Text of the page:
This difference is not always as visible, but applies to most parts of the API, like inserting newly created elements:
lxe: insert_from_document (--TR T1,T2) 6.3150 msec/pass cET: insert_from_document (--TR T1,T2) 0.4039 msec/pass ET : insert_from_document (--TR T1,T2) 1.4770 msec/pass
Or replacing the child slice by a new element:
lxe: replace_children_element (--TC T1) 0.2608 msec/pass cET: replace_children_element (--TC T1) 0.0238 msec/pass ET : replace_children_element (--TC T1) 0.1628 msec/pass
You should keep this difference in mind when you merge very large trees.
Deep copying a tree is fast in lxml:
lxe: deepcopy_all (--TR T1) 11.0400 msec/pass cET: deepcopy_all (--TR T1) 119.6141 msec/pass ET : deepcopy_all (--TR T1) 451.2160 msec/pass lxe: deepcopy_all (-ATR T2) 13.5410 msec/pass cET: deepcopy_all (-ATR T2) 135.2482 msec/pass ET : deepcopy_all (-ATR T2) 476.1350 msec/pass lxe: deepcopy_all (S-TR T3) 4.2889 msec/pass cET: deepcopy_all (S-TR T3) 36.0429 msec/pass ET : deepcopy_all (S-TR T3) 113.4322 msec/pass
So, for example, if you have a database-like scenario where you parse in a large tree and then search and copy independent subtrees from it for further processing, lxml is by far the best choice here.
Another area where lxml is very fast is iteration for tree traversal. If your algorithms can benefit from step-by-step traversal of the XML tree and especially if few elements are of interest or the target element tag name is known, lxml is a good choice:
lxe: getiterator_all (--TR T2) 6.4790 msec/pass cET: getiterator_all (--TR T2) 28.2831 msec/pass ET : getiterator_all (--TR T2) 26.0720 msec/pass lxe: getiterator_islice (--TR T2) 0.0892 msec/pass cET: getiterator_islice (--TR T2) 0.2460 msec/pass ET : getiterator_islice (--TR T2) 26.6550 msec/pass lxe: getiterator_tag (--TR T2) 0.3850 msec/pass cET: getiterator_tag (--TR T2) 9.3720 msec/pass ET : getiterator_tag (--TR T2) 22.8221 msec/pass lxe: getiterator_tag_all (--TR T2) 0.7222 msec/pass cET: getiterator_tag_all (--TR T2) 27.2939 msec/pass ET : getiterator_tag_all (--TR T2) 22.8271 msec/pass
This translates directly into similar timings for Element.findall():
lxe: findall (--TR T2) 6.8321 msec/pass cET: findall (--TR T2) 28.8639 msec/pass ET : findall (--TR T2) 27.1060 msec/pass lxe: findall (--TR T3) 1.3590 msec/pass cET: findall (--TR T3) 8.9881 msec/pass ET : findall (--TR T3) 6.4890 msec/pass lxe: findall_tag (--TR T2) 0.9229 msec/pass cET: findall_tag (--TR T2) 27.2651 msec/pass ET : findall_tag (--TR T2) 22.7208 msec/pass lxe: findall_tag (--TR T3) 0.1700 msec/pass cET: findall_tag (--TR T3) 6.4540 msec/pass ET : findall_tag (--TR T3) 5.4770 msec/pass
Note that all three libraries currently use the same Python implementation for findall(), except for their native tree iterator.
The following timings are based on the benchmark script bench_xpath.py.
This part of lxml does not have an equivalent in ElementTree. However, lxml provides more than one way of accessing it and you should take care which part of the lxml API you use. The most straight forward way is to call the xpath() method on an Element or ElementTree:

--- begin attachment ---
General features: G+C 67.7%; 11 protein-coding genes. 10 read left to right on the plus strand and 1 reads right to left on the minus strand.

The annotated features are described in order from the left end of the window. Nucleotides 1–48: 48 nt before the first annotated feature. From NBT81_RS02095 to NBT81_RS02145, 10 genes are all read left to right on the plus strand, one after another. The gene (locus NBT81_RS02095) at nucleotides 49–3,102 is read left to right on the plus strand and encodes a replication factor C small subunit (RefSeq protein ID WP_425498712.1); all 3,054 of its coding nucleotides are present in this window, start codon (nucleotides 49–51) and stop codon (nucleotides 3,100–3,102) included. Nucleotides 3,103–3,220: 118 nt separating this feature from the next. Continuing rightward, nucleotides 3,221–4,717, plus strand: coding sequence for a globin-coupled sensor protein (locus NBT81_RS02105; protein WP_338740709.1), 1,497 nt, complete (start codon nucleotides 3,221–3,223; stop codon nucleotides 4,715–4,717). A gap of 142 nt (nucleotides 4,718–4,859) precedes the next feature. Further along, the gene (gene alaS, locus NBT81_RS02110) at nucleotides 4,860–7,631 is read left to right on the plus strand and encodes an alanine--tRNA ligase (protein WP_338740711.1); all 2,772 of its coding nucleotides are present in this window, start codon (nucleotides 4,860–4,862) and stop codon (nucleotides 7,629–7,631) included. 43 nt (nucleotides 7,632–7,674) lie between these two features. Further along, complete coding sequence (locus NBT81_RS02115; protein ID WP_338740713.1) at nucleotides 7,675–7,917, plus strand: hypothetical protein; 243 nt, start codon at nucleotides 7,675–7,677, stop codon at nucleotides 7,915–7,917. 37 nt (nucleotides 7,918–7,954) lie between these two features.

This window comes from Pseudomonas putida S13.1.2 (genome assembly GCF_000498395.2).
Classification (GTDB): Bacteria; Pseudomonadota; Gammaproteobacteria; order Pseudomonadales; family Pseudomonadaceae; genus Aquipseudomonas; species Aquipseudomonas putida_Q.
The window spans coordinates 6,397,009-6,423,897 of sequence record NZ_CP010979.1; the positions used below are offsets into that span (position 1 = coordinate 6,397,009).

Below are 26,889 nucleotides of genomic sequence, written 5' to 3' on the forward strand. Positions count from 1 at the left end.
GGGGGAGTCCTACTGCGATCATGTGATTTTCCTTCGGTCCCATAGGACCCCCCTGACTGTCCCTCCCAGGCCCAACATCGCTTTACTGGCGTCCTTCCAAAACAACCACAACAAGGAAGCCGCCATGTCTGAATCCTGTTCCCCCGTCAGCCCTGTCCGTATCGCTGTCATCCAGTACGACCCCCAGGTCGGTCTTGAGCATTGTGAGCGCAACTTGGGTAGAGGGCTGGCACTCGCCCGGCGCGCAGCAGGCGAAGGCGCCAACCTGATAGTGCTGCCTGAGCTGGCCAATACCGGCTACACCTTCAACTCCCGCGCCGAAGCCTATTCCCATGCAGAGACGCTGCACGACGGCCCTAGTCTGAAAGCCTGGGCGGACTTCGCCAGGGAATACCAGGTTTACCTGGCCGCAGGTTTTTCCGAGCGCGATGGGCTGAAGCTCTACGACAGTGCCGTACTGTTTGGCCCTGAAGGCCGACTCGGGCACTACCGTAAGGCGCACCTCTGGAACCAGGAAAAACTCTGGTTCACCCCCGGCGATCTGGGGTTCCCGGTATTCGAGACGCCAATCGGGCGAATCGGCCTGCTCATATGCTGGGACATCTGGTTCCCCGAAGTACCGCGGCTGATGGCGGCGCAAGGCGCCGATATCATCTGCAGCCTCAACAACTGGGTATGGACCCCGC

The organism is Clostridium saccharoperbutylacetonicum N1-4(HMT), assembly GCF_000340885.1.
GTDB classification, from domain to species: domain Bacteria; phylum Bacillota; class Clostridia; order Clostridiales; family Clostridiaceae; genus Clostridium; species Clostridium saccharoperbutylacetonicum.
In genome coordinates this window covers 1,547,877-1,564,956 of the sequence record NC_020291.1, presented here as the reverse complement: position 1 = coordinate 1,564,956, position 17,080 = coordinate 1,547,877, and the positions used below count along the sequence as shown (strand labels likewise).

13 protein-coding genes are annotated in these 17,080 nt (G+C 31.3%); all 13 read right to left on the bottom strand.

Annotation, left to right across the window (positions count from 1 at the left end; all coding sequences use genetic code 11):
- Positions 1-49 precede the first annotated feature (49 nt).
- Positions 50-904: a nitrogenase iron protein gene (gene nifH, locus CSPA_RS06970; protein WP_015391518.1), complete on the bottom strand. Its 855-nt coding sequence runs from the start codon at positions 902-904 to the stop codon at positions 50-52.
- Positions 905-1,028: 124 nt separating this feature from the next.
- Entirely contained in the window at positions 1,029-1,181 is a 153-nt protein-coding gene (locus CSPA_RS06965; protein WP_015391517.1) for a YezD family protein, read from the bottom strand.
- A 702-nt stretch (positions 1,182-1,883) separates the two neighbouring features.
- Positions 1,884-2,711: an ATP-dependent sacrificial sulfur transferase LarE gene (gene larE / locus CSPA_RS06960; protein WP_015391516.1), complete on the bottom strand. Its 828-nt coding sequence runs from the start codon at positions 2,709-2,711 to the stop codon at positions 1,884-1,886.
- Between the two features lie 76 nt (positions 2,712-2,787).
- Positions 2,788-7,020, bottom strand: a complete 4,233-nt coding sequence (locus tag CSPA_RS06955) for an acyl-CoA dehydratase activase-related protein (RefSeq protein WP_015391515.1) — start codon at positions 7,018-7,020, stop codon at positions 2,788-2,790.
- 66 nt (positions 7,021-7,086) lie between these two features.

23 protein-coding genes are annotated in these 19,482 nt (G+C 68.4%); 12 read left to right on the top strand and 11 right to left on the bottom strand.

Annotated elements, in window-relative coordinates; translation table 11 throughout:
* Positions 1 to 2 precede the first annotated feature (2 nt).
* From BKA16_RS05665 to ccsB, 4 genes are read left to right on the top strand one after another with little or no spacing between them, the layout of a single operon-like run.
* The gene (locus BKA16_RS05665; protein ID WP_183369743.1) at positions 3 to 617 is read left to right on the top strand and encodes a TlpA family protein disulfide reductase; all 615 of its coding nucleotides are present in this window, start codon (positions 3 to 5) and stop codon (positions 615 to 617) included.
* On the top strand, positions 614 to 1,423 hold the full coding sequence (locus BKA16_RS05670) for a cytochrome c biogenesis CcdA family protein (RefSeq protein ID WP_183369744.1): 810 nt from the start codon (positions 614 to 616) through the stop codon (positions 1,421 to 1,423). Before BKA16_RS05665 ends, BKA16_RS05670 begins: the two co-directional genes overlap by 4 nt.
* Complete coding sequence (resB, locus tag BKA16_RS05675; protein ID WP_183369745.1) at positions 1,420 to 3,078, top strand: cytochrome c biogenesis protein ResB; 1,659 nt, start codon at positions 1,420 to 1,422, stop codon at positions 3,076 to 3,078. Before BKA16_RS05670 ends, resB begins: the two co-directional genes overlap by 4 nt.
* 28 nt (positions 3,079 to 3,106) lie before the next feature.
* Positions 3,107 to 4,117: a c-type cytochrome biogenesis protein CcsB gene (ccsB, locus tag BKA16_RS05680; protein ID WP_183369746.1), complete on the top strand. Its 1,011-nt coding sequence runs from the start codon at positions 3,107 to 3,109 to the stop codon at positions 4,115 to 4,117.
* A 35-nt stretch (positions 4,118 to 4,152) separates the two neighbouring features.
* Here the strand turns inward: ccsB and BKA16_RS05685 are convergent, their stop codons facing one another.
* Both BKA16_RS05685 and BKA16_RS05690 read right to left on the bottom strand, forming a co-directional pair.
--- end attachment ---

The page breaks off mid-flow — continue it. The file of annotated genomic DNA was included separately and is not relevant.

lxe: xpath_method (--TC T1) 1.0180 msec/pass lxe: xpath_method (--TC T2) 20.3521 msec/pass lxe: xpath_method (--TC T3) 0.1259 msec/pass lxe: xpath_method (--TC T4) 1.0169 msec/pass
This is well suited for testing and when the XPath expressions are as diverse as the trees they are called on. However, if you have a single XPath expression that you want to apply to a larger number of different elements, the XPath class is the most efficient way to do it:
lxe: xpath_class (--TC T1) 0.1891 msec/pass lxe: xpath_class (--TC T2) 3.0179 msec/pass lxe: xpath_class (--TC T3) 0.0570 msec/pass lxe: xpath_class (--TC T4) 0.1910 msec/pass
Note that this still allows you to use variables in the expression, so you can parse it once and then adapt it through variables at call time. In other cases, where you have a fixed Element or ElementTree and want to run different expressions on it, you should consider the XPathEvaluator:
lxe: xpath_element (--TR T1) 0.4089 msec/pass lxe: xpath_element (--TR T2) 5.9960 msec/pass lxe: xpath_element (--TR T3) 0.1230 msec/pass lxe: xpath_element (--TR T4) 0.3440 msec/pass
While it looks slightly slower, creating an XPath object for each of the expressions generates a much higher overhead here:
lxe: xpath_class_repeat (--TC T1) 1.0259 msec/pass lxe: xpath_class_repeat (--TC T2) 20.4861 msec/pass lxe: xpath_class_repeat (--TC T3) 0.1280 msec/pass lxe: xpath_class_repeat (--TC T4) 1.0269 msec/pass
A while ago, Uche Ogbuji posted a benchmark proposal that would read in a 3MB XML version of the Old Testament of the Bible and look for the word begat in all verses. Apparently, it is contained in 120 out of almost 24000 verses. This is easy to implement in ElementTree using findall(). However, the fastest way to do this is obviously iterparse(), as most of the data is not of any interest.
Now, Uche's original proposal was more or less the following:
def bench_ET(): tree = ElementTree.parse("ot.xml") result =  for v in tree.findall("//v"): text = v.text if 'begat' in text: result.append(text) return len(result)
which takes about one second on my machine today. The faster iterparse() variant looks like this:
def bench_ET_iterparse(): result =  for event, v in ElementTree.iterparse("ot.xml"): if v.tag == 'v': text = v.text if 'begat' in text: result.append(text) v.clear() return len(result)